Anita Brookner

March 16, 2016 | Posted by Peter Jakobsen | ART, Fiction | 0 Comments |

(photo courtesy BBC)

(16 July 1928 – 10 March 2016)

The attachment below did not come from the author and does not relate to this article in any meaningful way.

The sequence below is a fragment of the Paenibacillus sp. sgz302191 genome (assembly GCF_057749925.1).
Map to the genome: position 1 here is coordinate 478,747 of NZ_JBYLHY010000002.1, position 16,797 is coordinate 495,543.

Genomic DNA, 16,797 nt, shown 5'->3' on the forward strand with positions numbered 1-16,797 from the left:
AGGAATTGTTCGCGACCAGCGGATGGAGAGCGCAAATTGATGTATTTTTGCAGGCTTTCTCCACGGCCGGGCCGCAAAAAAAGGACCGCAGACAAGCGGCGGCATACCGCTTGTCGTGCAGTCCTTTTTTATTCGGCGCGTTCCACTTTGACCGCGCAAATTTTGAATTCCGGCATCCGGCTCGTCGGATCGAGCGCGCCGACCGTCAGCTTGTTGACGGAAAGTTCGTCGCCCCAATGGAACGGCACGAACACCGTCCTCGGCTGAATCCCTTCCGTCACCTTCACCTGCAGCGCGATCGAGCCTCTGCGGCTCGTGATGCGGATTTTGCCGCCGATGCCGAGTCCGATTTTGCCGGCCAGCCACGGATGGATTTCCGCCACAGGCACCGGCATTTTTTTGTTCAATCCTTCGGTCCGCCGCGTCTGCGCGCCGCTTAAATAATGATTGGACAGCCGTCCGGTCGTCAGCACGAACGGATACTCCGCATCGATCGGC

Before carving out a long and worthy career writing novels of clean, quiet, accomplished prose (mostly involving lonely, intelligent, reserved, single, upper-middle class women a lot like Anita Brookner), she was Slade Professor of Fine Art at Cambridge, a lecturer at the Courtauld, and a recognised expert on 18C & 19C painting, with excellent books to her credit on Greuze, Watteau and David.  One wishes she’d continued in that vein, but we admit that her best novels (Hotel du Lac, Look at Me, The Bay of Angels) were a pleasure. Often her stories built around women who had lost in love, or fought to a draw, but they had played the game, nevertheless, and were not done down or diminshed – and her body of work remains full of clear, precise, formal, stylish, unpretentious little paragons of concision.


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